It was worse at Express Men, which sells dress-up clothes for the Abercrombie and Fitch lads who finally got a job. (At Express Men, as it turns out.) At least the Eddie Bauer lasses are cheerful; the Express guys are sullen and hip, and if I have an umbrella I generally cane the first one as I enter, and the rest leave me alone. I did buy a shirt, albeit a long-sleeved one in a dusty rose hue. As usual, the clerk asked for my phone number. WHAT IS THIS, THE NSA? I wanted to shout, but I’ve learned my lesson. I said “no thanks,” which of course is not a proper reply, but they get the message and type in “REFUSED” or “CUSTOMER IS A DIPWAD” or whatever default entry they have for cranks.

Off to the Apple Store to get some DVDs. Busy, as usual. A few savvy guys by the laptops, feeling them for heat, bending over to check for The Whine. I goy my DVDs and queued. There was one person ahead of me in line. Unacceptable! The Apple code apparently dictates, so a guy materialized with a hand-held device and rang me up on the spot. Swiped my card, got my email for the receipt, and that was that.

Come to think of it, I really do hope he worked there.

Next, Crate and Barrel, where I mentally furnish the 50s-style house I do not have. Then Hallmark for a Mother’s Day card. My Mother’s Day present will not be soap or candles or perfume; it will be Time in whatever format she wants: time with her daughter, or time to relax. If I know my wife, it’s the former; she’s in the middle of a case, and you could drop a safe from 20 stories up on her head and it would have no effect. (Why were safes always falling out of windows in the old cartoons? Did they lack service elevators in the olden days, and have to winch everything up  20 stories?) Even though Gnat made a card, I bought one for her to sign, and I think I made a mistake. Maybe. It may strike Gnat as too baby. She’s at the age when she’s caught equally between cutesy-cuddly-little-things and all those alluring grown things that ten year-olds so freely enjoy. But the kid stuff is like comfort food.

Final stop: Bath and Body Works. I ran out of the fragrance bulbs I use to keep the family room bathroom smelling like apples. They don’t have that scent anymore. They have cinnamon apples, but that’s a fall aroma, isn’t it, now? ISN’T IT? WELL? Since I didn’t want anything floral, I got a tiny spray bottle of something with a crisp citrus scent. Went to the check out.  Cute clerk, very cheerful, big American teeth again. She noted that they also had the fragrance bulbs for this scent on sale. I explained that I was not prepared to commit to orange-mango yet. Had to live with it for a while. See if the rest of the family didn’t gag. She understood completely. “Do you want the receipt?”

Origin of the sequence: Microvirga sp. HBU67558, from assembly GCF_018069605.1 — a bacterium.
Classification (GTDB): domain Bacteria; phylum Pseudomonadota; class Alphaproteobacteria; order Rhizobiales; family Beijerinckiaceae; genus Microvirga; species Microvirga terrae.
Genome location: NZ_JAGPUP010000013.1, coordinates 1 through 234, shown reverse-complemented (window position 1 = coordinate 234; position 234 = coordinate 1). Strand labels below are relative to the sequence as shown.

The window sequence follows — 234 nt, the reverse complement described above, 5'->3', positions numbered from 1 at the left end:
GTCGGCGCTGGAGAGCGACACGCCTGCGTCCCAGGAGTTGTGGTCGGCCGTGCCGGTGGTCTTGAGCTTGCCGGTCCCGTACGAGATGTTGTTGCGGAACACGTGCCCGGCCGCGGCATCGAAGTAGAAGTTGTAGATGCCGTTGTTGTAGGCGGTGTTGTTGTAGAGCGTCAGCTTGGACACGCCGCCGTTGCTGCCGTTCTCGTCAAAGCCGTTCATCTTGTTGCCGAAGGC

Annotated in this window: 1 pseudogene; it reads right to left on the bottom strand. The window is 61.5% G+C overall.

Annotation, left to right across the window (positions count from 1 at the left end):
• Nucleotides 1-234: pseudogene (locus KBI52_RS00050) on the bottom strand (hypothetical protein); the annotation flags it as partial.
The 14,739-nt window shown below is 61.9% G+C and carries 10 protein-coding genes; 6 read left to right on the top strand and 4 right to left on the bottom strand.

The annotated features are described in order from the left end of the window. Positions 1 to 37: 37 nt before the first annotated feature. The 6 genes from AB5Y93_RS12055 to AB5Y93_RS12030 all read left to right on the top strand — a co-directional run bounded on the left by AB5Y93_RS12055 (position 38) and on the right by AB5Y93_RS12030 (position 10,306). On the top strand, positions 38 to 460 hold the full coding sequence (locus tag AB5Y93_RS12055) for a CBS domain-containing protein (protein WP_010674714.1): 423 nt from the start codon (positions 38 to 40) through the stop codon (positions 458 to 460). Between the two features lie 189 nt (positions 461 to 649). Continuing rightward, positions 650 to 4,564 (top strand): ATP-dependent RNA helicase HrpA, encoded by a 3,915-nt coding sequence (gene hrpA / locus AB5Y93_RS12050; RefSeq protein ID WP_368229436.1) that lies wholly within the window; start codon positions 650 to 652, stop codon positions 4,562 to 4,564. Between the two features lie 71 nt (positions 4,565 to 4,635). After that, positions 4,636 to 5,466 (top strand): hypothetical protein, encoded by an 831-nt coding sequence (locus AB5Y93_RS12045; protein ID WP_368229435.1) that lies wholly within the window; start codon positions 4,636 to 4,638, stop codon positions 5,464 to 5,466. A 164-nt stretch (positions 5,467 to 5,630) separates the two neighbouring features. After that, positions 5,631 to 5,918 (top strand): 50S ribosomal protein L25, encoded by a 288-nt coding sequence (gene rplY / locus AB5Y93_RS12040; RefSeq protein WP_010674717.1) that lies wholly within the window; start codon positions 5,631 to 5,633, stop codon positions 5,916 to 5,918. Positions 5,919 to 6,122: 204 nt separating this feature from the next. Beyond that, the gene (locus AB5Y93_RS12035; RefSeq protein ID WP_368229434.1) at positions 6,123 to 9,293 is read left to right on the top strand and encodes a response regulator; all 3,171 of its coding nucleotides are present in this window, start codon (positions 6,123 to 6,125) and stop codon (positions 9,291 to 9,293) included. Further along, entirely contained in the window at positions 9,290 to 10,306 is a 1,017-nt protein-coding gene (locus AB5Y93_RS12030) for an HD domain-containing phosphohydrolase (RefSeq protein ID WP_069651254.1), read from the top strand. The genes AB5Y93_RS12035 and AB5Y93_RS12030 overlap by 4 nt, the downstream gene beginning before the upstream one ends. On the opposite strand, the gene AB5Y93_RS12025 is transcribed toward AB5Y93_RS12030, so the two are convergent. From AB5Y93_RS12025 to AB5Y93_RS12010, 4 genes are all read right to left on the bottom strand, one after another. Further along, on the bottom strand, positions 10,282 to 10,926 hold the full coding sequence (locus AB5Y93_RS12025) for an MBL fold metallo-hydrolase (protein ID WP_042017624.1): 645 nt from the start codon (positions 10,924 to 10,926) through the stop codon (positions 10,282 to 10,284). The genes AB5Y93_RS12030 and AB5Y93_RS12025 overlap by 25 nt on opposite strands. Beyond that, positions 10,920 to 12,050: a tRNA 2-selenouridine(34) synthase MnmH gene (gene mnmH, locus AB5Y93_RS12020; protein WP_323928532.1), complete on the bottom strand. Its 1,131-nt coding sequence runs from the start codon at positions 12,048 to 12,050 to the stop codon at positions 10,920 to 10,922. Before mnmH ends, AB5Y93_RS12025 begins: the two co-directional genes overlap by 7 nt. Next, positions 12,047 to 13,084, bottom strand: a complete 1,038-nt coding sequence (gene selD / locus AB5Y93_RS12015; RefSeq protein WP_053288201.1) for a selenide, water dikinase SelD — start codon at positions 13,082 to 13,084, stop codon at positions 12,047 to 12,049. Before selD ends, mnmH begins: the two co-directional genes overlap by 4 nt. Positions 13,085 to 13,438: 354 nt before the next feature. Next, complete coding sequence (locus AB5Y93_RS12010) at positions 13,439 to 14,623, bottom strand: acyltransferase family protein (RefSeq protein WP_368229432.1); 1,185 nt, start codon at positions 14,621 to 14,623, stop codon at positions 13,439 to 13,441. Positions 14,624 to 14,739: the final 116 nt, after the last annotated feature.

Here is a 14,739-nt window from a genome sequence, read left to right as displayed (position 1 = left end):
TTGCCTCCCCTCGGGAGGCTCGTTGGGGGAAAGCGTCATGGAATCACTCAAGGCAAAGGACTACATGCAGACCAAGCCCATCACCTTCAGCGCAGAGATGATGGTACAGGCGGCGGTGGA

And something flipped; something clicked, and for some reason I was thrown back 30 years to the record store, where you always kept the receipt in case there was something wrong with the record. That’s the only possible reason. Because I said:

“Sure, in case it’s warped.”

Which makes no sense to anyone 19 years old. Or maybe it does. I used to say that in the early days of Cds, because it was funny, ha ha, because Cds didn’t warp like records, get it?

“In case it’s warped!” she said, and laughed.

 I left the mall, feeling, as usual, that everyone is normal, and I think too much about things that do not matter.

Update: the card was a hit! Child and mother went all goopy. Wife chose free time, and spent it . . . at the office, working. Gnat and I went to the Mall to get the fragrance bulbs for Orange Mango, since everyone agreed they could live with the scent.

So I’d call the weekend a success. 

  c. j. lileks 2006. Email may be sent to first name at last name dot com.